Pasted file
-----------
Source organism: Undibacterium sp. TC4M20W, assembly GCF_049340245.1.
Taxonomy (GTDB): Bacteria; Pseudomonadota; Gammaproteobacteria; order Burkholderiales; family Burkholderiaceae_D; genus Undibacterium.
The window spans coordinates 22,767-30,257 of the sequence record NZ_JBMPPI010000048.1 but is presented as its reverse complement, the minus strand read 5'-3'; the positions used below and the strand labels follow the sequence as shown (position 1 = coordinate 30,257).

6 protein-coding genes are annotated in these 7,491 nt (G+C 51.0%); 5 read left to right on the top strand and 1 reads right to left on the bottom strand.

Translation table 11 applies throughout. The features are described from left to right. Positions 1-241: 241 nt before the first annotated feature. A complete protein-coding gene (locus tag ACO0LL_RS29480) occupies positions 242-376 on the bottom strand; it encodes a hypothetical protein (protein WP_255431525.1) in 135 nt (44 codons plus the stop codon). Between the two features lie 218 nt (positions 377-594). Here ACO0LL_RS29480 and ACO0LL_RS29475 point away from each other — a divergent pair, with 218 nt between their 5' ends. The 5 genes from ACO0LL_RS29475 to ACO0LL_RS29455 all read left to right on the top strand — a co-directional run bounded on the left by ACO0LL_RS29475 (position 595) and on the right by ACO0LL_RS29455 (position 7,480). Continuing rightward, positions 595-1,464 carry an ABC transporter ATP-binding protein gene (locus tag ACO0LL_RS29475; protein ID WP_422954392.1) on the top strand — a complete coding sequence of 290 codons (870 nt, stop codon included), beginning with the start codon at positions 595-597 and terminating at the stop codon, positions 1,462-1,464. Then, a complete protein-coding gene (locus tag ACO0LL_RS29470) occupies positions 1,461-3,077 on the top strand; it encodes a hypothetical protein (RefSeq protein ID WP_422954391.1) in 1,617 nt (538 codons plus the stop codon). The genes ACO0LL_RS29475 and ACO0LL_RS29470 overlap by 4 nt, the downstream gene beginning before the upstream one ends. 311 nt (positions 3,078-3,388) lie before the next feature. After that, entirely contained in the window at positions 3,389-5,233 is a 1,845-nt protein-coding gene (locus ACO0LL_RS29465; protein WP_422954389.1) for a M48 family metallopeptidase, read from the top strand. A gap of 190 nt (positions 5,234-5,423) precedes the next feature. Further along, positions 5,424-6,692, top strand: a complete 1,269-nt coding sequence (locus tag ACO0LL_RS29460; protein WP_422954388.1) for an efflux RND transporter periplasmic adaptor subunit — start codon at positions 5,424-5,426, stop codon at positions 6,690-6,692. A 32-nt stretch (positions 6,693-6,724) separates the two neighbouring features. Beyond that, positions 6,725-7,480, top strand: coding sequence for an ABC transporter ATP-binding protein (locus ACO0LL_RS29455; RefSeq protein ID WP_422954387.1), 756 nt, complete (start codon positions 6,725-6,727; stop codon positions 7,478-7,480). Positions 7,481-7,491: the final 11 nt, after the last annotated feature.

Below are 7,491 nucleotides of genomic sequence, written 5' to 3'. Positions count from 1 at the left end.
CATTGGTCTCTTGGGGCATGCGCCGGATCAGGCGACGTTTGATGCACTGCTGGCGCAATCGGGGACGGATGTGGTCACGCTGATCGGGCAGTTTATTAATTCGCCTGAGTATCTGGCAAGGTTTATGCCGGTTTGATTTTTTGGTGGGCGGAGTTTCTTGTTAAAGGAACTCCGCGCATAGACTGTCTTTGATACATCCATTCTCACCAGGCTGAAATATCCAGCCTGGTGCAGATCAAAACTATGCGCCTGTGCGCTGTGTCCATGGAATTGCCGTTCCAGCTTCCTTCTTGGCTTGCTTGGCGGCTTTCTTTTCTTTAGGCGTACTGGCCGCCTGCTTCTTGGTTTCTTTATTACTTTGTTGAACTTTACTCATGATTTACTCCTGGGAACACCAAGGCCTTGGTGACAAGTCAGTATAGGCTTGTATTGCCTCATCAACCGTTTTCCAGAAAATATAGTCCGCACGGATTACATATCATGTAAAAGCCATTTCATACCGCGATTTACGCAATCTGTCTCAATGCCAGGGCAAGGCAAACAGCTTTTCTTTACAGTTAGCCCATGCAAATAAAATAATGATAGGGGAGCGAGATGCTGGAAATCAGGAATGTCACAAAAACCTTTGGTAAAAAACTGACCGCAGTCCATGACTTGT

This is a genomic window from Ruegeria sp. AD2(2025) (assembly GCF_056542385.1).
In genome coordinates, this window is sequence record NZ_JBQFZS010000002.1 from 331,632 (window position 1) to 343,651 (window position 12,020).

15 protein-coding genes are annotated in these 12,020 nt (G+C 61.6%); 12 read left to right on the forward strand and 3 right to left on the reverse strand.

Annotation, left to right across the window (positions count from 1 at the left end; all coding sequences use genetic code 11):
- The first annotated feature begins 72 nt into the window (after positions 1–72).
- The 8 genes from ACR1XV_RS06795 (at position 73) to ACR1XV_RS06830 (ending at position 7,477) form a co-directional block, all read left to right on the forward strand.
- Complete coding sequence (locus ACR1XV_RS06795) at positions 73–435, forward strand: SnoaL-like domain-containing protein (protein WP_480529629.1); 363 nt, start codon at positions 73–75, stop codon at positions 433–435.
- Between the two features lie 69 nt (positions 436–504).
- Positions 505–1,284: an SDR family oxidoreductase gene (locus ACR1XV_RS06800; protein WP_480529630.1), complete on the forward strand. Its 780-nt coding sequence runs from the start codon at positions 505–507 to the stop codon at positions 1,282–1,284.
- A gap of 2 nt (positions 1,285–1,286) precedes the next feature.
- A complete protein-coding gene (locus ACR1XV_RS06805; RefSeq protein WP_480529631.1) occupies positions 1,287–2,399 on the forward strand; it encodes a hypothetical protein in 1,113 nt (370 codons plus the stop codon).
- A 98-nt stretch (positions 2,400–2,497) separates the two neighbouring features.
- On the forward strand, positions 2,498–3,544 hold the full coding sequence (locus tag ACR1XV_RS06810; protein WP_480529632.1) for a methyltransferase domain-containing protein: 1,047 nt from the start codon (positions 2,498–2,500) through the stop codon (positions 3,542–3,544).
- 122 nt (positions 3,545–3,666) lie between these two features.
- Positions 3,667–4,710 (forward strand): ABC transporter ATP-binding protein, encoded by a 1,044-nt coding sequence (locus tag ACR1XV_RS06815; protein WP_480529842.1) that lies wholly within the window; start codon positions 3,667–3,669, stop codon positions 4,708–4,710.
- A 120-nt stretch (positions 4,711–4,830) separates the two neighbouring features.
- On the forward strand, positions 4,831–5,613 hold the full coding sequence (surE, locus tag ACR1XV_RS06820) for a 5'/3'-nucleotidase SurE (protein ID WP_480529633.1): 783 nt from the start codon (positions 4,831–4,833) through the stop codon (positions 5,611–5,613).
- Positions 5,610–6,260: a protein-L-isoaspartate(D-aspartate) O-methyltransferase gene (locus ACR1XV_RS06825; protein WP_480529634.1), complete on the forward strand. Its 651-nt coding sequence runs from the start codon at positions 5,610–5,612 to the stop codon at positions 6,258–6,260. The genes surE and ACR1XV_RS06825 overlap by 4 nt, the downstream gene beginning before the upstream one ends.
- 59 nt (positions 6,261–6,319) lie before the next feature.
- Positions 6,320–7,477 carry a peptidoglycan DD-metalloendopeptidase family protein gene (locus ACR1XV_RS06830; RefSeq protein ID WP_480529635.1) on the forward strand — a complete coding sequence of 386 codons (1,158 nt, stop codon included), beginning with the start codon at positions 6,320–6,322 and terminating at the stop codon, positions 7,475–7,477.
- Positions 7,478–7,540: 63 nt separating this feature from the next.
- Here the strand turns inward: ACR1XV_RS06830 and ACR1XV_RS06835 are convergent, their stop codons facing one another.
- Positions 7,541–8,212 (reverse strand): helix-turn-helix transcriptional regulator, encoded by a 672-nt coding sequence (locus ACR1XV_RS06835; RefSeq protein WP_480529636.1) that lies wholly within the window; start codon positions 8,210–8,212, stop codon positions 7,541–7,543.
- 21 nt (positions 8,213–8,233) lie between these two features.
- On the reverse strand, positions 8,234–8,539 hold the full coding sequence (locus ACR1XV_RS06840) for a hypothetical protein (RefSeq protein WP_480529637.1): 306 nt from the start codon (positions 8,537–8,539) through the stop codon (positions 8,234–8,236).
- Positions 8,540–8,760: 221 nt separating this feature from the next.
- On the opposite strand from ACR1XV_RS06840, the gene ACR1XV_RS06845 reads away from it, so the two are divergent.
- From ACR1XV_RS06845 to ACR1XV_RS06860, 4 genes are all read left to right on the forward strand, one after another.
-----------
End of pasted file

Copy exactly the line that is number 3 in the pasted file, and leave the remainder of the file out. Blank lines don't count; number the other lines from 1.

The window spans coordinates 22,767-30,257 of the sequence record NZ_JBMPPI010000048.1 but is presented as its reverse complement, the minus strand read 5'-3'; the positions used below and the strand labels follow the sequence as shown (position 1 = coordinate 30,257).